Tuesday, February 21, 2012
Bert Jansch "It Don’t Bother Me" (4*)
Recorded, according to the Bert Jansch biography (Dazzling Stranger: Bert Jansch and the British Folk and Blues Revival) in a regular studio on standard equipment rather than Bill Leader's flat on a semi-pro tape recorder, Bert Jansch's second album was the result of two or three afternoon sessions and several bottles of wine.
Those couple of bottles may be responsible for the looser feel second time around. The opening Oh, My Babe sounds like the effort went into the instrumental accompaniment rather than the lyrics, while Ring-a-Ding Bird shows a bit more attention to the words though the intricate fingerpicked guitar work remains the main point of interest. The vocals drop out for Tinker's Blues, reappear for a brief excursion into topical politcs on Anti Apartheid, drop out again for The Wheel and re-emerge, handed to Roy Harper for A Man I'd Rather Be, an exploration of the relative merits of existence as various forms of sentient life. Harper's there on guitar in the background on My Lover, with John Renbourn taking the lead part and Jansch sitting in the middle with the vocal.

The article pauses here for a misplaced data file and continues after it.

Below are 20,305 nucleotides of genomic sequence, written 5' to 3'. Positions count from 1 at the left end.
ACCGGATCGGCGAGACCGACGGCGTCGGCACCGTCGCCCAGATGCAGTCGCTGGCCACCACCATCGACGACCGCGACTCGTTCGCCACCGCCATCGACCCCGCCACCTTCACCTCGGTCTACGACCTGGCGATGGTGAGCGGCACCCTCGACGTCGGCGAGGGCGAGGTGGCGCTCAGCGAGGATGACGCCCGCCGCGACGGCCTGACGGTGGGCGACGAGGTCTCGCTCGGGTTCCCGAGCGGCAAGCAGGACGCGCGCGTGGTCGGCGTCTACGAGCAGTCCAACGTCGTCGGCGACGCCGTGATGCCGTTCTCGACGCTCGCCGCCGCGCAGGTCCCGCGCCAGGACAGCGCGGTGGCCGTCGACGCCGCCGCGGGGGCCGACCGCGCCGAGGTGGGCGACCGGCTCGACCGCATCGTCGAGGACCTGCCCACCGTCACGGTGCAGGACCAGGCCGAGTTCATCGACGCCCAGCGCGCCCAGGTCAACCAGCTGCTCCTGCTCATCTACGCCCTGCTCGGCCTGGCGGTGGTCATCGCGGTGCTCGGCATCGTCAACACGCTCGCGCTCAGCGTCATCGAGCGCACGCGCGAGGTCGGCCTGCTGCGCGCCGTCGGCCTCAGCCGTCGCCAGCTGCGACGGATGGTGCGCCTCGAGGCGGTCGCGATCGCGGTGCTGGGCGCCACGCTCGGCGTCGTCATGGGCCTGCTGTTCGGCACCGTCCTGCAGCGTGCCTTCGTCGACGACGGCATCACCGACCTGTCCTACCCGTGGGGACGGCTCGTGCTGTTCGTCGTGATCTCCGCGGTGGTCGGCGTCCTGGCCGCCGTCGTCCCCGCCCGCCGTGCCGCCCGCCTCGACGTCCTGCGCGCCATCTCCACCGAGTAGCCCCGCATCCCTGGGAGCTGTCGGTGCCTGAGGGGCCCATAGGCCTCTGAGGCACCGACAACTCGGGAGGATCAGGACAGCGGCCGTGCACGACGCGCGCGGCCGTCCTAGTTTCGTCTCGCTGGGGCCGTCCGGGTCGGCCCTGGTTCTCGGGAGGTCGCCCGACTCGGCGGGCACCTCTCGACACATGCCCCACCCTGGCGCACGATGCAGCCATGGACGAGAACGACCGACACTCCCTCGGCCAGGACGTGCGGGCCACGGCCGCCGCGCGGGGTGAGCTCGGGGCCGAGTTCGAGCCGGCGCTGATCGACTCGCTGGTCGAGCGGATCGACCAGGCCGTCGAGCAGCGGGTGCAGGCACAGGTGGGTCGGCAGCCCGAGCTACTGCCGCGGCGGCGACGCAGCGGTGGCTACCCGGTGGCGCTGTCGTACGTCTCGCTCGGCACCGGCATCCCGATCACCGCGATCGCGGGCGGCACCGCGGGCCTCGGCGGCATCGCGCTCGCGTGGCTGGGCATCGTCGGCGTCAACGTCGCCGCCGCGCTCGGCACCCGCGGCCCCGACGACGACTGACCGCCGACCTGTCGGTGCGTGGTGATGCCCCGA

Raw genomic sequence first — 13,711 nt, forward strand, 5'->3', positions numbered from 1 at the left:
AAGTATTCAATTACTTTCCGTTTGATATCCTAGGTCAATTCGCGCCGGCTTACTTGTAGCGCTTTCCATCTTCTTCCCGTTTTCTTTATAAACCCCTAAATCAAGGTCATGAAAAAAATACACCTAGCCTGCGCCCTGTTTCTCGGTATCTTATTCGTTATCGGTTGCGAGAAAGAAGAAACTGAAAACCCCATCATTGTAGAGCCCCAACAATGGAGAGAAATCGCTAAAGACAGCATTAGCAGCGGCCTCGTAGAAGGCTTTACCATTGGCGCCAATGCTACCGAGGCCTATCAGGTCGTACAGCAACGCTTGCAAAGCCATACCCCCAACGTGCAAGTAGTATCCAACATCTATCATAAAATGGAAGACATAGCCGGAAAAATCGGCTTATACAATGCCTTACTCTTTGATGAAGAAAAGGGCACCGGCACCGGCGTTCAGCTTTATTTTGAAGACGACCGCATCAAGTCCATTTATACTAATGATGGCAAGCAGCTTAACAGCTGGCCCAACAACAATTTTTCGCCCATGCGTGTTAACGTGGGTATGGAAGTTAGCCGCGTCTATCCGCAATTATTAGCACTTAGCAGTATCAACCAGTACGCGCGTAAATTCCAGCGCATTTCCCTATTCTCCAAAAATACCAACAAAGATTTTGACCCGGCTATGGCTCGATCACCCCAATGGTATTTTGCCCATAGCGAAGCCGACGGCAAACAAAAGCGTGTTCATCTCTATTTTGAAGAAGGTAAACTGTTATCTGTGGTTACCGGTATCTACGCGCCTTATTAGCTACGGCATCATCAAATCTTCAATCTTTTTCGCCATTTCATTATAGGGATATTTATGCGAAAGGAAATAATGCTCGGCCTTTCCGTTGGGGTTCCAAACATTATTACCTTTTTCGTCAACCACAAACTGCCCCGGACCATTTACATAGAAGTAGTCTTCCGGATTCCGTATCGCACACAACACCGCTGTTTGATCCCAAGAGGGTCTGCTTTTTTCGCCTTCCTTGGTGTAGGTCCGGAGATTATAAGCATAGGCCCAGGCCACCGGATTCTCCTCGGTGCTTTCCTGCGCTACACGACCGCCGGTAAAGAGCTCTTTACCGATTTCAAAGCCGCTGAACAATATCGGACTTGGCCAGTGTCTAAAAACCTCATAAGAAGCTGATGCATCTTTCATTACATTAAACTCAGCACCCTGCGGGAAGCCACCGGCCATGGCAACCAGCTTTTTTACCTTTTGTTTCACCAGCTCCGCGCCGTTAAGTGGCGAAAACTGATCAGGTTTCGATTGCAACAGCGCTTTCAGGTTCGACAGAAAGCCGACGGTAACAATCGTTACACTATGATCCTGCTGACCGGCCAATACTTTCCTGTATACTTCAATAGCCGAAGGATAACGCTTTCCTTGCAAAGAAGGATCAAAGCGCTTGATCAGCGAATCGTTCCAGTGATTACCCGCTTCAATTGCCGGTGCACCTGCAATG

There's a gypsy wayfarer lack of concern on the album's title track that sits comfortably with a bloke who may not, at this stage, have actually owned a guitar. Harvest Your Thought of Love is pretty much what you'd expect, but the album's highlight comes in the complex interplay between Jansch and Renbourn on the latter's Lucky Thirteen. From there, As the Day Grows Longer Now, Alex Campbell's So Long (Been on the Road So Long), Want My Daddy Now and the traditional 900 Miles are reasonably straightforward, though the intricate fingerpicking remains impeccable throughout. It's over to banjo for that final track, but throughout the album there's plenty of evidence to support Neil Young's suggestion that Jansch did for the acoustic guitar what Hendrix did for its electric sibling.
In the pantheon of sixties English folk, Jansch is right up there with the best of them, hugely influential on, among others, Jimmy Page and Nick Drake. The virtuoso blend of folk, blues and Celtic elements mightn't come across as strongly as they did on his debut album, but It Don’t Bother Me's an interesting example of an emerging force about to give things a serious shake.